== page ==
Driving down the canyon leading into town I stared anxiously at the clock. I had to get to the hardware store before six to pick up my habitat stamp. It was August 14th, the day before the antelope opener. With five minutes to spare I pulled into the parking lot where Alec was waiting on a bench in front of his motorcycle. An hour later Harrison and Jared met up with us, and we tore out of town towards our campground 20 minutes away.
The hunt was planned by Harrison in the spring after he discovered that for under $100 we could hunt the Wyoming antelope doe/fawn season. On top of the fact the hunt fit into our limited budgets, the season started early enough that both Harrison and Jared could hunt for five days before heading back to college. I graduated in May and had quit my job a week prior in preparation for elk season on the 25th. Alec is a couple years older than us and was on a solo motorcycle trip across the west when he joined up to help film and set up hunts.
“There they are.” Harrison was pointing up on the hill to the left as we drove down the highway. “Where?” “Up on the ridge.” “Where?” the rest of us repeated. Finally three of us found them in our binoculars, and we set up our first stalk. Jared and I weaved between sagebrush and cactus up towards the ridge. As we neared the top I crept around a juniper expecting to see an antelope 25 yards down the slope. Instead, above me I found a mule deer with a staring problem. As I looked behind her for antelope I realised that what we had believed to be antelope were a combination of light and darker colored mule deer. The excitement of the first morning may have made them look a little different through binoculars.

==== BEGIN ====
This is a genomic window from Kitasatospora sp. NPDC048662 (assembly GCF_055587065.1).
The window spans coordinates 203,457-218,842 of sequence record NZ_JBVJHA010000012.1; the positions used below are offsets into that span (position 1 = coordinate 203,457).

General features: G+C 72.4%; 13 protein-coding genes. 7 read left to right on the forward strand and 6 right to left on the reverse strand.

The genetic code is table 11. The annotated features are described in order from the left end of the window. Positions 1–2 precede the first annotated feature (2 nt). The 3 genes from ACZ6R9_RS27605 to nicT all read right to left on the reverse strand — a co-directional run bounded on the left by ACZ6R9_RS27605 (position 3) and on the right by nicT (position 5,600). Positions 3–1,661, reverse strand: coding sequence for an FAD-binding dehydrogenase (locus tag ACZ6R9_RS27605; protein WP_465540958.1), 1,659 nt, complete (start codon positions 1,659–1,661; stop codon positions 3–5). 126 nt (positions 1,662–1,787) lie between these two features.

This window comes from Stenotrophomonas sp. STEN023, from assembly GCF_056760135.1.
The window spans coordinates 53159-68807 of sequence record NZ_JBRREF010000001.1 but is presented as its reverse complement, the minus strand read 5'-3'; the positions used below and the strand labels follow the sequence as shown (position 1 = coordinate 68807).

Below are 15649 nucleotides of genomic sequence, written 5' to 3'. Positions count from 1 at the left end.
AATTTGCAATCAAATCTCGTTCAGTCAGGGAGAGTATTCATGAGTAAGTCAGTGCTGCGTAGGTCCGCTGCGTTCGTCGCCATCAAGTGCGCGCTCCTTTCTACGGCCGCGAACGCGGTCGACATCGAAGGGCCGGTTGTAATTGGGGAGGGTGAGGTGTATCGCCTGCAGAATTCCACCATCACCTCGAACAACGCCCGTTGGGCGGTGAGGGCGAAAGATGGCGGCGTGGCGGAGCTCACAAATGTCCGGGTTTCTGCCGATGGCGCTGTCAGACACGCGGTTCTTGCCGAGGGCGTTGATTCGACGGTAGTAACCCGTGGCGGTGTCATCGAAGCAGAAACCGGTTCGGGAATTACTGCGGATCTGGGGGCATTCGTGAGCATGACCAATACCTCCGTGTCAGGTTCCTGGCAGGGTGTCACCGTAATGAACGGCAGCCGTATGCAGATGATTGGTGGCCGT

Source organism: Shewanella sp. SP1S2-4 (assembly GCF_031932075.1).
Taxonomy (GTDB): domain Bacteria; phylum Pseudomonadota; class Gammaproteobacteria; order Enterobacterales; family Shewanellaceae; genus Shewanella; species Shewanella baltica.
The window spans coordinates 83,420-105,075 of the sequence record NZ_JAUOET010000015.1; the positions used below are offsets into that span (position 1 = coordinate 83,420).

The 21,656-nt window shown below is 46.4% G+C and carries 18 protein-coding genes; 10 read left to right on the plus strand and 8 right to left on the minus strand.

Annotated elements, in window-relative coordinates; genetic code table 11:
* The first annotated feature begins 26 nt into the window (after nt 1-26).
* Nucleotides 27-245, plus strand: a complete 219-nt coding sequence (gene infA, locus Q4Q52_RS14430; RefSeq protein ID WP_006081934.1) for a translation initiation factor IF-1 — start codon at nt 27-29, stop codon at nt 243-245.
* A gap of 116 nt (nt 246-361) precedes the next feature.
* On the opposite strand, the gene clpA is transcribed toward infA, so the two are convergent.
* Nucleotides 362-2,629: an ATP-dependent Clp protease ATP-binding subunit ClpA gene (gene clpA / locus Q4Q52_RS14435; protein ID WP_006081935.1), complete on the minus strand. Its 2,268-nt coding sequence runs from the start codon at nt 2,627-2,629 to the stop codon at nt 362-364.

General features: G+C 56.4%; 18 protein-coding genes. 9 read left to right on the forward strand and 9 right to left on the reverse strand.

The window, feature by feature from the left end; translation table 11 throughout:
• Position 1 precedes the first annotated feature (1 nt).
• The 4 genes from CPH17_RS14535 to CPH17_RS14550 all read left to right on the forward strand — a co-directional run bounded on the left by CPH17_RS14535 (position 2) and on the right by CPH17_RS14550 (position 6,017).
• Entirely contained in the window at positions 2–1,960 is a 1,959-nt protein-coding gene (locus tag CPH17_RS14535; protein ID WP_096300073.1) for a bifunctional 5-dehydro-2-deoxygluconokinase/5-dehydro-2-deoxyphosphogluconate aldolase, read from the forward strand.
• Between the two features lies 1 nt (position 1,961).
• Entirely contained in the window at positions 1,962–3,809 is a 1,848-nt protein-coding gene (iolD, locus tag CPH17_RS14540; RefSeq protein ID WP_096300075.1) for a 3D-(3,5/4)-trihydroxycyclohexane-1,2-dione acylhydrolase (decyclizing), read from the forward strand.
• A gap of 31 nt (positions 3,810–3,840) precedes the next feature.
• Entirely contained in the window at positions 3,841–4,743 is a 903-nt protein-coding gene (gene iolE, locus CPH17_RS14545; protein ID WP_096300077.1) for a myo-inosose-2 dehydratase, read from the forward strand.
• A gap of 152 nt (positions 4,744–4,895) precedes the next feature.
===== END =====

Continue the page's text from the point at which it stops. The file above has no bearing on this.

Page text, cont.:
Over the course of the next few days we slowly improved our strategies and spotting abilities. As whitetail hunters our habits and skills seemed counterproductive at times. Through trial and error we began to understand antelope better and better. Instead of army crawling across cactus filled expanses, we focused on antelope in areas with thick cover closer to the road. Then, by judging the direction they were traveling, we would drive a mile down the road and attempt to intercept them with a short stalk. Cutting the distance from 80 to 50 yards created our greatest challenge. Antelope have excellent eyesight and easily trot out of range at the slightest movement. But the area held hundreds of antelope that provided us with a perfect training ground. We knew if we attempted enough stalks one of us was bound to get lucky.
In the end Harrison and I both were able to take an antelope with a rifle and Jared with his bow. In the evening we filled up on antelope backstrap and ramen noodles. Name a more iconic duo. I’ll wait. Thanks, Stu.